I don’t have a solution to this barrier but believe until this barrier is removed or reduced we will always have people that will drop out of care regardless of the part of the world clients live in. To add to the problem in the area we serve the nearest medical provider that specializes in HIV care is on average 2-3 hours away from the 11 county service area we serve. The way we are attempting to address the issue in the Northeastern North Carolina Region 9 Network of Care is with the use of a mobile unit to bring care closer to the clients. We have 5 mobile clinics and 1 fixed site clinic that clients can come to for their lab/clinic visits. By doing this we are able to cut down travel time for clients as much as 1-2 hours in many cases; however, this doesn’t totally solve the transportation issue. We still have clients that can’t even get the needed 30-50 minutes’ drive to get to the care appointments now. Our next efforts were to attempt to resolve this issue so we worked with a local agency that was new to providing transportation to provide transportation for these clients. This has been a great help but even doing this we still face struggles since we have to be able to provide the transportation service a 72 hours advanced notice. In many cases clients need care appointments in less than 72 hour so we are still facing transportation issues.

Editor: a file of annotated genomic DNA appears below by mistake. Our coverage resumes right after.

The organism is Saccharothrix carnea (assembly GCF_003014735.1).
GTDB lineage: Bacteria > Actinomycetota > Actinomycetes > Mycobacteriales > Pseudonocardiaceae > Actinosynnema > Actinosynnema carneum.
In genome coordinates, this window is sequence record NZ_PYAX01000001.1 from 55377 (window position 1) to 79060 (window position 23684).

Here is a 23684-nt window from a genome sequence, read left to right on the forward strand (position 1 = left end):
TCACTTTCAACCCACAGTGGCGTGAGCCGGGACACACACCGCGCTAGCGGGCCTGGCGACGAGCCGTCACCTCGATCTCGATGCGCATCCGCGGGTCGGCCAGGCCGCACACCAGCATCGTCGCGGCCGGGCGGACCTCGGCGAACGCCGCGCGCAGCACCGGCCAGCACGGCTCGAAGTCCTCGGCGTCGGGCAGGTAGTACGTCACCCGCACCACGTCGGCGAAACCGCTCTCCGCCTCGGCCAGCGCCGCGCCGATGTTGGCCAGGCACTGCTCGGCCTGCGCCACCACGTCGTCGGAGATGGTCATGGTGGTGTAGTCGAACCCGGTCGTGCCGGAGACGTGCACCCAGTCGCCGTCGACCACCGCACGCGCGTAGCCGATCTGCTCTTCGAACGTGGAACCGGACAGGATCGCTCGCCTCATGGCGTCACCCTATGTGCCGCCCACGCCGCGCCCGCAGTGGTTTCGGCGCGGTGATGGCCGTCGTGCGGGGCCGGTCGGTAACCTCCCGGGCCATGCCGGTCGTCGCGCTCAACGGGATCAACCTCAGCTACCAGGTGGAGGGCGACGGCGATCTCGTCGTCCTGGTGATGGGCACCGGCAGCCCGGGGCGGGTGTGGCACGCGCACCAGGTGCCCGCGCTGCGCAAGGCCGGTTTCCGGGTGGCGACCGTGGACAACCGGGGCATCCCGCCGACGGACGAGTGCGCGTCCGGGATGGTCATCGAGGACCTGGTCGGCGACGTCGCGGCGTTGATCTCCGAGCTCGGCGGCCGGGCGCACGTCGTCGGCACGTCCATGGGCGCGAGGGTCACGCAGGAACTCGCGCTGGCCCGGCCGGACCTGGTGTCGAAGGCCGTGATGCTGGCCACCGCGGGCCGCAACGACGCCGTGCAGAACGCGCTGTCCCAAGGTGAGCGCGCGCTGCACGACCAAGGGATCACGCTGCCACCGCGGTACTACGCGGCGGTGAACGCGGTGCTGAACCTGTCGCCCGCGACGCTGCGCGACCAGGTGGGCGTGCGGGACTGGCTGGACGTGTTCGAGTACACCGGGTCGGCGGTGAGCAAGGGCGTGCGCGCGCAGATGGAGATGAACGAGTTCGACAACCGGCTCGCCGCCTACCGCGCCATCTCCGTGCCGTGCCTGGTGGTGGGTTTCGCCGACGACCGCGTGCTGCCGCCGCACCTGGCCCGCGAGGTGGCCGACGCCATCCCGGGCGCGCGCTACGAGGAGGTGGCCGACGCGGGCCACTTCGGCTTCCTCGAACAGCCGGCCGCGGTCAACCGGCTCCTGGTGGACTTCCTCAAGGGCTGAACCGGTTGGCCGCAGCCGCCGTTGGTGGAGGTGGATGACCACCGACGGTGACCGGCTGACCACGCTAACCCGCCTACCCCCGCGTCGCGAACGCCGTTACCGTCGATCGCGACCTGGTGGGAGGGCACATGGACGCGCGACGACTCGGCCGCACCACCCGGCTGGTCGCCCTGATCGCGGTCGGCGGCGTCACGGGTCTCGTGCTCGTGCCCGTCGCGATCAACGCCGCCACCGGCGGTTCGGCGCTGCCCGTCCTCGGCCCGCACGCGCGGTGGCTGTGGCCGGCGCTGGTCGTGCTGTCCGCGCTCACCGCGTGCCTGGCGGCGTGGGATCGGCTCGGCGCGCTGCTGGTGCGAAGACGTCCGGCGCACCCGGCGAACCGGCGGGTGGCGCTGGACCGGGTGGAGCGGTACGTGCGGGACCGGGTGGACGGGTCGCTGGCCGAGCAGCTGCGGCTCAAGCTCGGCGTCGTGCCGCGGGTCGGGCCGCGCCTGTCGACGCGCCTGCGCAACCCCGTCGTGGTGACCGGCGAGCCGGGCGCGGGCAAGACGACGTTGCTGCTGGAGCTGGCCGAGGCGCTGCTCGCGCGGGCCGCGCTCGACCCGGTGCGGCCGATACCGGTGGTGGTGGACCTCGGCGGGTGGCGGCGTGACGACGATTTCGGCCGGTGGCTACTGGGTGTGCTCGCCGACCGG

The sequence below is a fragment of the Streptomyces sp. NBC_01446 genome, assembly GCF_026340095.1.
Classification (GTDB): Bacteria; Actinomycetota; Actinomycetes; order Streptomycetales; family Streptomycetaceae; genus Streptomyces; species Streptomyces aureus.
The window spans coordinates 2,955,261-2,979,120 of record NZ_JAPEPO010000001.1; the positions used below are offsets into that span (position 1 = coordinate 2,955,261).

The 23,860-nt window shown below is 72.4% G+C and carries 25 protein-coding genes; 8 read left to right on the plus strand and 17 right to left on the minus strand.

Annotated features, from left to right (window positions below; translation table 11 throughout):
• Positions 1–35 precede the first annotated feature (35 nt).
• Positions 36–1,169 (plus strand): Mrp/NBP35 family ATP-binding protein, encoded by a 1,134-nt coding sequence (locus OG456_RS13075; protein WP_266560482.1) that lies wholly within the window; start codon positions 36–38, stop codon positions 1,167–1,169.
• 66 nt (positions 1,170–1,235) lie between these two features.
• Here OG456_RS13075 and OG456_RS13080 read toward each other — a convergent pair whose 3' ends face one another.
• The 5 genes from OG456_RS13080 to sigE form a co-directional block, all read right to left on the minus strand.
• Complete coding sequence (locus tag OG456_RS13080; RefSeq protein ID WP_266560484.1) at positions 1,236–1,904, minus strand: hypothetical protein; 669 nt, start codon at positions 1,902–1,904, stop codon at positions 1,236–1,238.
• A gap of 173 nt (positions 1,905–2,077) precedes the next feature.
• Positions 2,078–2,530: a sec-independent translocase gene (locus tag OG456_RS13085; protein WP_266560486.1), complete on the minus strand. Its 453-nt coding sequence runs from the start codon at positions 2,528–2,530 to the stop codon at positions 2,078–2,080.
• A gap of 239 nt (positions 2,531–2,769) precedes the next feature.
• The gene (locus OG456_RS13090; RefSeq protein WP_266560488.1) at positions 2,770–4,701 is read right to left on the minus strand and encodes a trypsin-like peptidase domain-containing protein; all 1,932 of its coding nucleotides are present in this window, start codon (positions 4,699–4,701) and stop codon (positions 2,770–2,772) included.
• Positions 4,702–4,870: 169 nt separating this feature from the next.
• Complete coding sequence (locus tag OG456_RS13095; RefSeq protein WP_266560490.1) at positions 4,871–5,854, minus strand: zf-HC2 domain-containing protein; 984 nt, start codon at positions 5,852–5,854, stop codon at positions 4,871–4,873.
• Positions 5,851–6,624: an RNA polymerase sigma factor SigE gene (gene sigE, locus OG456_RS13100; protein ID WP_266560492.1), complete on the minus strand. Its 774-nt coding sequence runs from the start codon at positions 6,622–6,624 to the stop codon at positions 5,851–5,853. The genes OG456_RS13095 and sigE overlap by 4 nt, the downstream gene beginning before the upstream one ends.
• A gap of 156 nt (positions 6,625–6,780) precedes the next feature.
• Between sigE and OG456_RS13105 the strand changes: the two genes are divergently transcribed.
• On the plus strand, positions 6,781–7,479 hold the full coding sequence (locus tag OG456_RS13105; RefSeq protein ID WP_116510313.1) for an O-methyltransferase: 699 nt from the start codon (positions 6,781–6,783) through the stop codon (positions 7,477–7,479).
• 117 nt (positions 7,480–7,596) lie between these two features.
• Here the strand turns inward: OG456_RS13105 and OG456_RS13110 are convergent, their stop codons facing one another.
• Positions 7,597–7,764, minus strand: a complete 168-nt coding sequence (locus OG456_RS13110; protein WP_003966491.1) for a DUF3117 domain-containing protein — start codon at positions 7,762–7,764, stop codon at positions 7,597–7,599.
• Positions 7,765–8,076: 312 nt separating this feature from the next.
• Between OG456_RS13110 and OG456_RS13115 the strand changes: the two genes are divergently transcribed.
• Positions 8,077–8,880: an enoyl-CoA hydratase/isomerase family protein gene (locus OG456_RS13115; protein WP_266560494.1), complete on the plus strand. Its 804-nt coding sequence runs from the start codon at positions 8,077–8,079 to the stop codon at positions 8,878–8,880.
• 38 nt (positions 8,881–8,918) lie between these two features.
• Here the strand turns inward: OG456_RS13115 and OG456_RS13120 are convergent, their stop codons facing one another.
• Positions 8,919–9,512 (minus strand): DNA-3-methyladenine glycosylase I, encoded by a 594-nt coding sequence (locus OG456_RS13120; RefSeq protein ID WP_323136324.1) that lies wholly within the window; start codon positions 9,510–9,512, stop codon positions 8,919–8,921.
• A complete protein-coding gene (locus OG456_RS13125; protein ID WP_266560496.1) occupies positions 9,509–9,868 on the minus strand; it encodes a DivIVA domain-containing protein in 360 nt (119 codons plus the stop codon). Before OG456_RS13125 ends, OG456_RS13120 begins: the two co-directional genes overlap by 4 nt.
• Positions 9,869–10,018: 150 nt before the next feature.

Looking towards the future we must think about how we will sustain the program. As time moves forward the mobile unit is getting older and the client case load is increasing. We are going to eventually be faced with mobile unit break downs, an increased number of clients in the program and an increase need for transportation. The current program funding can only support so many costs. We are thinking now about plan B, C. Ideas have been tossed around about Telemedicine as a way to serve some of the more stable clients in an effort to increase the number of clients we can serve with the funding we have. At this point this has just been discussion. Another thought is to set up satellite clinics in each county where clients can come at any time to get blood work done, meet with medical case managers and providers. The goal is to work with current agencies that will share space (possibly local health departments) to prevent having the overhead cost. The satellite clinics could be staffed with volunteers to help current program staff. The volunteers could be people that are living with HIV/AIDS and have been train to operate in these areas. All data collected would be transmitted to the H.C.P.H.A. which would be entered into CareWare. This would not only eliminate the expense of operating the mobile unit but it would put people living with HIV/AIDS back into the work force in these satellite clinics. This would not only increase assess for our patients but could potentially add services to the clients in the community. The Hertford County Public Health Authority has been in the fight a long time and has learned a lot along the way but are always open to change in an effort to serve the clients. In saying this we realize we must change our methods of operating to accomplish this. We have to continuously try to think outside the box to serve the clients in our rural area. We would look forward to any advice you may have or lessons learned in your endeavors that you may be willing to share.